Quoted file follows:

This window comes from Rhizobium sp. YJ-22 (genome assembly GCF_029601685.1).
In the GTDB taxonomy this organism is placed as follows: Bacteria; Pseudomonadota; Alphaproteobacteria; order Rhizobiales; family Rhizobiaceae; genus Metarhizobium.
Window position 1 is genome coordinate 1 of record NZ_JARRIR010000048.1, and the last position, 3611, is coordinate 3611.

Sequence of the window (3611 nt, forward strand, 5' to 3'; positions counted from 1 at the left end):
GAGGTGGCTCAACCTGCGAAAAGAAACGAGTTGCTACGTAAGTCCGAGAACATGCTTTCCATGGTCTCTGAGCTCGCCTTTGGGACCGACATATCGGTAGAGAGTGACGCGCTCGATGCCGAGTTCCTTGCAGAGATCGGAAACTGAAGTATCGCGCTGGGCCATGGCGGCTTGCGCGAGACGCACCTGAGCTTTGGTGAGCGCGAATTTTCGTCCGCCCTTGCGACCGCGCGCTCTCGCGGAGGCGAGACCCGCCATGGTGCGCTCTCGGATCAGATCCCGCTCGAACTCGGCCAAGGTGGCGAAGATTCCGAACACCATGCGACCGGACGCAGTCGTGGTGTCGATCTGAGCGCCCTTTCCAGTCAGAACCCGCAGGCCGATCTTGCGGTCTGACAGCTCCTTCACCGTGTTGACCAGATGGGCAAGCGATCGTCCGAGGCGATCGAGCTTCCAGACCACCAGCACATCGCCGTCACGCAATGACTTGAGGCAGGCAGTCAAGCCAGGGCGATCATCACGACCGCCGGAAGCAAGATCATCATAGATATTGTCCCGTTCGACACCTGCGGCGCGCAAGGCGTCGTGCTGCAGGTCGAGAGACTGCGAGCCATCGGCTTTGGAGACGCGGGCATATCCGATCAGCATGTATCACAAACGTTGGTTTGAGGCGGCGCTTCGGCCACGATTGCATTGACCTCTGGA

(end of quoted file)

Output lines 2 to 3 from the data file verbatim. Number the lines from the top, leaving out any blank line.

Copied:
In the GTDB taxonomy this organism is placed as follows: Bacteria; Pseudomonadota; Alphaproteobacteria; order Rhizobiales; family Rhizobiaceae; genus Metarhizobium.
Window position 1 is genome coordinate 1 of record NZ_JARRIR010000048.1, and the last position, 3611, is coordinate 3611.